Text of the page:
iDigBio fullsize image availability 08/08/2018 (All day) to 01/31/2019 (All day)
iDigBio media fetching disabled 08/20/2018 (All day) to 01/31/2019 (All day)
Performance of portal mapping 10/22/2018 - 20:00 to 01/30/2019 - 19:00

October 2018 Biodiversity Spotlight

Goldenrods (Solidago)

 
Solidago altissima: Sweetwater Wetlands Preserve, Gainesville, Florida, taken in October 2018 by Cathy Bester

Solidago is a genus of flowering plants containing more than 100 species in the family Asteraceae. The majority of Goldenrod species are found in North America, but a few also occur in South America, Mexico, and Eurasia. Goldenrods grow in a variety of habitats from coastal marshes and inland prairies, to upland forests. Goldenrods are used as garden ornamentals, and are common wildflowers. The image above is of the Tall Goldenrod Solidago altissima, a species that occurs in the majority of the eastern United States and Canada.

 
Solidago sempervirens: Seaside Golden Rod Woods Hole, Massachusetts, taken in September 2010. Seen during the TDWG TechnoBioblitz by Katja Schulz.

Another great example of the genus is Seaside Goldenrod (Solidago sempervirens), which is native to northeastern and eastern North America from Canada to Florida. Like most Goldenrods it is late flowering – blooming August through October. Seaside Goldenrod is adapted to coastal habitats, and is tolerant of high salinity, drought, and fire. It is also an important resource for over-wintering insects, including beneficial organisms that prey on crop pests, and that are food for native birds and other animals.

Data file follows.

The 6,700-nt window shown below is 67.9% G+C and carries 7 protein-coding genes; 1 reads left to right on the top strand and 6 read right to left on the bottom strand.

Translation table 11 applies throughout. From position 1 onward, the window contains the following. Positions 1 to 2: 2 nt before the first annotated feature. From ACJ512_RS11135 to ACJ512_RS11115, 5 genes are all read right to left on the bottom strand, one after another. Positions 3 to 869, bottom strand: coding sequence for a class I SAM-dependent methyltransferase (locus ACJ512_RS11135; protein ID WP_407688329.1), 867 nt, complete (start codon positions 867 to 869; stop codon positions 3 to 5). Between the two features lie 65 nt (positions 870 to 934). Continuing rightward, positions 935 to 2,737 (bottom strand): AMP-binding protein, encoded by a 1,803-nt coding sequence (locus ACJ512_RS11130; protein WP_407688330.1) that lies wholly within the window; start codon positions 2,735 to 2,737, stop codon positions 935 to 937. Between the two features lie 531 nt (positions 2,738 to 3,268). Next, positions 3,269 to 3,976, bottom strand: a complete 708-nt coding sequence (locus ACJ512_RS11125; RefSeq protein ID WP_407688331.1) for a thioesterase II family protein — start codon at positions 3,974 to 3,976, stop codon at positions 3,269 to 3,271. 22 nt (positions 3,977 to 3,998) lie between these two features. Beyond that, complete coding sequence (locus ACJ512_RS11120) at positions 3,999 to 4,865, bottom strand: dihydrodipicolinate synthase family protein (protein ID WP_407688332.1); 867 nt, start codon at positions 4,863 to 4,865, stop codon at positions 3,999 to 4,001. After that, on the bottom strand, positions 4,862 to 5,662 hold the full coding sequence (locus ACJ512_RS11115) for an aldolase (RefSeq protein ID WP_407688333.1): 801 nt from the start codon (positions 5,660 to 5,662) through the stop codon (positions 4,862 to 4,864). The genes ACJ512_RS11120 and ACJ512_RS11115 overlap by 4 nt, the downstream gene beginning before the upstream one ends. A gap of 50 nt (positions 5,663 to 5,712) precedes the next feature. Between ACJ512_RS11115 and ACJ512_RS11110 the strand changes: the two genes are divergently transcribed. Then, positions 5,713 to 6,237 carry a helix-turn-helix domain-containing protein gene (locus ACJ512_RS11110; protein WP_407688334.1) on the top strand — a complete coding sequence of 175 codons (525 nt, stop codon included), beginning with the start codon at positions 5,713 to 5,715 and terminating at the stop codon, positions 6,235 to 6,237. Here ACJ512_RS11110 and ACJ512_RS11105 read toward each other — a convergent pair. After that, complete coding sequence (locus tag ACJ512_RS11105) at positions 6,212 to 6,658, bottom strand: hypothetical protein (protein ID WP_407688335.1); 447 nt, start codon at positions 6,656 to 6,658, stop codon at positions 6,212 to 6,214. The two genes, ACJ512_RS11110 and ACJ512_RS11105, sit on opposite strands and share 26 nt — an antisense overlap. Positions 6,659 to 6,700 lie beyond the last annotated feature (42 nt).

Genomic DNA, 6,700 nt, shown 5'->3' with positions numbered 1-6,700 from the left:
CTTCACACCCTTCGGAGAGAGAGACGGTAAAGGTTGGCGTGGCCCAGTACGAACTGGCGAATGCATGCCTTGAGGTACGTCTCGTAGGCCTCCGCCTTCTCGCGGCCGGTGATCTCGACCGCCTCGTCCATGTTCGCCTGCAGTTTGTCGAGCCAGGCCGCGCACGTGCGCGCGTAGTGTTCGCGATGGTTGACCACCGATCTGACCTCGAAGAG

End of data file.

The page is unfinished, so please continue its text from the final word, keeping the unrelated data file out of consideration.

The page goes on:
Help scientists determine if flowering times are shifting for Solidago sempervirens due to climate change, or other enviromental modifications, by collecting phenology information on plants collected over the last 100 years in this new Notes from Nature Expedition. The digitization of herbarium collections makes possible this type of temporally directed analysis of massive amounts of specimen data. Herbarium specimens offer a wealth of important spatial, and temporal data about the world’s biodiversity, and digitization allows that data to be accessible for scientists, educators, and the community. This expedition was created for the WeDigBio 2018 global event.

Feeling social? Join us for the Florida Museum WeDigBio event on Saturday, October 20, 2018 from 10am-1pm!

Sources: